Preservation Magazine, Spring 2021

Neon Dream: The Rebuilding of a Brightly Lit Beacon Boosts a Nashville Neighborhood

On the Saturday after Thanksgiving in 2020, a small, masked crowd stood in a liquor store parking lot waiting for a 30-foot-tall neon sign to light up. It may sound odd, but to the neighborhood of East Nashville, this was hope.

When a violent tornado ripped through Main Street after midnight on March 3 of that year, it knocked down the neon sign that had towered above Weiss Liquors since the late 1940s. The store is a Nashville institution, having first served as a speakeasy starting in 1932.

Even before the tornado, Nick Redford counted the Weiss Liquors sign as his favorite. Redford owns Fortify, a design/fabrication shop. “Those huge signs are like extravagant, absurd dinosaurs,” he says. “People just don’t know how to make them anymore.”

Fortunately, Redford does, so he rushed over to Weiss Liquors as daylight rose to offer help.

The store’s third-generation owner, Anne Nicholas Weiss, immediately knew she wanted to restore the sign—even though the insurance company had excluded it from coverage because of its deteriorating condition. Within hours Redford assembled a team to dismantle and transport it. (His studio didn’t have enough space to store it, so another local company, Bozman Sign Company, let him use their shop.)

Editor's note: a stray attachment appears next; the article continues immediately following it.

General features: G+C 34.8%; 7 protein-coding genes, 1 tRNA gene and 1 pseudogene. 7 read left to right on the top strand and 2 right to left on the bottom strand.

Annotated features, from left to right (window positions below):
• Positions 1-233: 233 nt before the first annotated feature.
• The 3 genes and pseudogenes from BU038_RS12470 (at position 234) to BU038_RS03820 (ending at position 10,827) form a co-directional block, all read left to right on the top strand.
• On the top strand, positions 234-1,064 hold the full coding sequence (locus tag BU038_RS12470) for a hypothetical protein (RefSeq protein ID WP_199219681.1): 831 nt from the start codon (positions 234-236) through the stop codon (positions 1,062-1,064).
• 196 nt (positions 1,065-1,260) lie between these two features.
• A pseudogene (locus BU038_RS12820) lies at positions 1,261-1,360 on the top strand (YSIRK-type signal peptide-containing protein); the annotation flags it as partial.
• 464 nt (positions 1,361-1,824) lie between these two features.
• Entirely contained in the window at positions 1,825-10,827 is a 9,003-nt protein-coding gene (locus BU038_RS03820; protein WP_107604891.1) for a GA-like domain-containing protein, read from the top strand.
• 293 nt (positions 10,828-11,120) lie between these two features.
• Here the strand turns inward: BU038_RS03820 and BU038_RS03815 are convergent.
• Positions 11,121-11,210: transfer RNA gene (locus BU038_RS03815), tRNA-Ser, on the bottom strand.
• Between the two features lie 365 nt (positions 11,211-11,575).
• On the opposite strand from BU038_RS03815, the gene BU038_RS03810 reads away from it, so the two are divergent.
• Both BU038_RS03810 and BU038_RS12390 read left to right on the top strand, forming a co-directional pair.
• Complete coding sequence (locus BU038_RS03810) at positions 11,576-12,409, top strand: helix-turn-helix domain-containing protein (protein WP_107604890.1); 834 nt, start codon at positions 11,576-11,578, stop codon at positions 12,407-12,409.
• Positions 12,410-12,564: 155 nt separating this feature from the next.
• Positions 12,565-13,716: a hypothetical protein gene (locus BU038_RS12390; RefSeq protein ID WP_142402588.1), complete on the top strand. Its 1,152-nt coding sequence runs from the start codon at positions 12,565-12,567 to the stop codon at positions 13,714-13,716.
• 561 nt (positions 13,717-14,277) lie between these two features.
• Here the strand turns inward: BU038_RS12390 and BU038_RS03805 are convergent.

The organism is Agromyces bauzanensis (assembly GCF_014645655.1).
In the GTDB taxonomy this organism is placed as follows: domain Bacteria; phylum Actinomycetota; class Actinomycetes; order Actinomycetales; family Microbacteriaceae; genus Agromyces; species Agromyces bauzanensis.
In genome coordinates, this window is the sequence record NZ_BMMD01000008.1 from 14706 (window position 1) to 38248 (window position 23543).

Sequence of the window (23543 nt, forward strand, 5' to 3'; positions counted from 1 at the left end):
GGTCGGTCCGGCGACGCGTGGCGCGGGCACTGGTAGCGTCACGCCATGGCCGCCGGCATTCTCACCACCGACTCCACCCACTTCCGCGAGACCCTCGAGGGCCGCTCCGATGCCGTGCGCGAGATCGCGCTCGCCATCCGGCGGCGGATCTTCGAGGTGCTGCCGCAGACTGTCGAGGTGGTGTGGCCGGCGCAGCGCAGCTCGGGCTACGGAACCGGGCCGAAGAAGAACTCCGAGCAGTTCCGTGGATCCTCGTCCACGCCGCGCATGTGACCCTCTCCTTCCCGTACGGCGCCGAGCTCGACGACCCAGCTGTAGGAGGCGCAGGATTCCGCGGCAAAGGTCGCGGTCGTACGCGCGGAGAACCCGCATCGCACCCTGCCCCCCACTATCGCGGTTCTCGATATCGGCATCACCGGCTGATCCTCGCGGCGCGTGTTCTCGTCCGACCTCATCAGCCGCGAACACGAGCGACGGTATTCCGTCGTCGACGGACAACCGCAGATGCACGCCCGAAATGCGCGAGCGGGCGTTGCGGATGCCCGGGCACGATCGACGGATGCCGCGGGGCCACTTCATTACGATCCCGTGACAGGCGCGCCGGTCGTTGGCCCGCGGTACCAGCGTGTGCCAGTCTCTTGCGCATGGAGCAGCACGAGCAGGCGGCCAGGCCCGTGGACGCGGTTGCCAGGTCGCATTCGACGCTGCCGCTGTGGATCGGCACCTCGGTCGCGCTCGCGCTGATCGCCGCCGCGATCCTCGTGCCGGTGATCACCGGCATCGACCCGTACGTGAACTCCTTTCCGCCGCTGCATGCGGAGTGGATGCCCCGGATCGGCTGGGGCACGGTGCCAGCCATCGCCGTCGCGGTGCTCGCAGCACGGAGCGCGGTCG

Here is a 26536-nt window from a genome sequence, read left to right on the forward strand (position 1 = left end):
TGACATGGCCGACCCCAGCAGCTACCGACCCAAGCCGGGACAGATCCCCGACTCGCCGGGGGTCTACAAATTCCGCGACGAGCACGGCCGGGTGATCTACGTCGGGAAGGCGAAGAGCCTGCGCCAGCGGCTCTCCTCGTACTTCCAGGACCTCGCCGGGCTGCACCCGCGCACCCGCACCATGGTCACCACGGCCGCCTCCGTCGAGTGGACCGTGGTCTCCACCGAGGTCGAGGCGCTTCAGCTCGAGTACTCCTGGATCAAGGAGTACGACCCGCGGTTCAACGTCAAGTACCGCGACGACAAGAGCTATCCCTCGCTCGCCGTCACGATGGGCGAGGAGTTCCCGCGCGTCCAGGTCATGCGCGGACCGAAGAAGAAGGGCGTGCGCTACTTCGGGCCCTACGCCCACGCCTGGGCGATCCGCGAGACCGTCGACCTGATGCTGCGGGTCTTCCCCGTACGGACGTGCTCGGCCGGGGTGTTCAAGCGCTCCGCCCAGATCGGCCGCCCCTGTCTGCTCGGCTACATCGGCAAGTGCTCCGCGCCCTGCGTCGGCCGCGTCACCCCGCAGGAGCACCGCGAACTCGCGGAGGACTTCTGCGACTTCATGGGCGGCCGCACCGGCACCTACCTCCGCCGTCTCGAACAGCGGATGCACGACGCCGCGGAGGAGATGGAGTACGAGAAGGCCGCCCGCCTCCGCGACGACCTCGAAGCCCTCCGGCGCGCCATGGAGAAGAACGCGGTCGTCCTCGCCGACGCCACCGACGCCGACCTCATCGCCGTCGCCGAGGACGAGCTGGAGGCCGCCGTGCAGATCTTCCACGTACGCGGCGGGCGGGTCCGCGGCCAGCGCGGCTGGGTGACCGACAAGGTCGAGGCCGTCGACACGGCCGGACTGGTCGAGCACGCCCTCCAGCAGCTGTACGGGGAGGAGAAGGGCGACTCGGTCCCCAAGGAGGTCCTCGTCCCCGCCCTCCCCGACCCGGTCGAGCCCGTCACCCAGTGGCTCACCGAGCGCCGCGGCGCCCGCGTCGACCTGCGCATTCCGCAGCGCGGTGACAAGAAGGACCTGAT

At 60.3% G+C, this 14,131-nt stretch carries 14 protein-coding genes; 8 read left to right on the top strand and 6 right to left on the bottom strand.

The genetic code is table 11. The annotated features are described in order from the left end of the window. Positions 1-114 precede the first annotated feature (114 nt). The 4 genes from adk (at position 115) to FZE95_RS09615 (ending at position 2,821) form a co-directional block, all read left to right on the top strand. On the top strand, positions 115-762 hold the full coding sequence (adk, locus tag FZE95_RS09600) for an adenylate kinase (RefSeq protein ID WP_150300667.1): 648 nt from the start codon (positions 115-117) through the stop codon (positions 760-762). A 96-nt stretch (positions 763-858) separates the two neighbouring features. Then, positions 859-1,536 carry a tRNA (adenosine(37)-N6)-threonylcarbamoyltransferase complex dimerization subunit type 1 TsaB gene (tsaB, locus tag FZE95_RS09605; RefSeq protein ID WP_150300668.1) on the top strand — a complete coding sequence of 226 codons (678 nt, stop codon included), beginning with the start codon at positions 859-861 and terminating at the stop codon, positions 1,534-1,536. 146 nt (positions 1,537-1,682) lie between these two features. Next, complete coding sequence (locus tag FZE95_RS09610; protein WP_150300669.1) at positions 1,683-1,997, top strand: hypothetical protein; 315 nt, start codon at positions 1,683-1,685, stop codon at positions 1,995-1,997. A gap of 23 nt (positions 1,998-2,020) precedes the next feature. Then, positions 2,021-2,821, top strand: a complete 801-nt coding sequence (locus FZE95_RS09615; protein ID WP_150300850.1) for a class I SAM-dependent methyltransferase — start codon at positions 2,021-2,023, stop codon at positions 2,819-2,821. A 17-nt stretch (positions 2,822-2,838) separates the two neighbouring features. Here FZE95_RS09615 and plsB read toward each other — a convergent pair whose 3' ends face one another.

Weiss Liquors Sign

photo by: Margaret Littman

The rebuilt sign during the day. Its pink and green colors, which match the originals, were chosen by the grandmother of the current owner, Anne Nicholas Weiss.

Nashville Sign at Night

photo by: Margaret Littman

At night, the rebuilt sign glows and the neon jug, drops, and splash move. The spiffed-up sign debuted late in 2020.

As Redford started the restoration he learned that the interior welds had rusted over time. At some point the sign had been cut into pieces and reassembled, possibly when it was moved to its current location in 1962. It was too fragile to restore; they would need to rebuild. Redford used the existing metal pieces as patterns, exactly duplicating the size (within an eighth of an inch) and shape of the originals. While working, he uncovered overlapping sections that had never been exposed to the elements, so he used those to match the original colors, some of which had been chosen by Weiss’s grandmother.

As the neighborhood—which is dotted with music venues, bars, and restaurants—suffered from coronavirus shutdowns after the tornado, Weiss felt it was important to resurrect the sign as soon as possible. Redford worked 100-hour weeks to get it done. “Many a night I laid awake thinking, ‘I have to get this right on behalf of Nashville,” he says.

He asked local second-generation neon artist David Rivers to re-create the neon jug, drops, and splash, which are animated again after more than a decade of being static. Megan Wood, owner of the sign-painting company I Saw The Sign, handled the hand-painting behind the neon. Even with heavy discounts and donations, the entire project cost at least $60,000.

The city of Nashville granted a variance so the sign could go back up in its old spot, and over a 2-week period, it was reconstructed in pieces and assembled on site. Redford was in the store’s control room when the sign first lit up again on that November day. But he heard the “oohs” and “aahs” from inside. “It was a healing moment for the neighborhood,” he says. “This is the best thing to happen in Nashville since the tornado.”

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By: Margaret Littman

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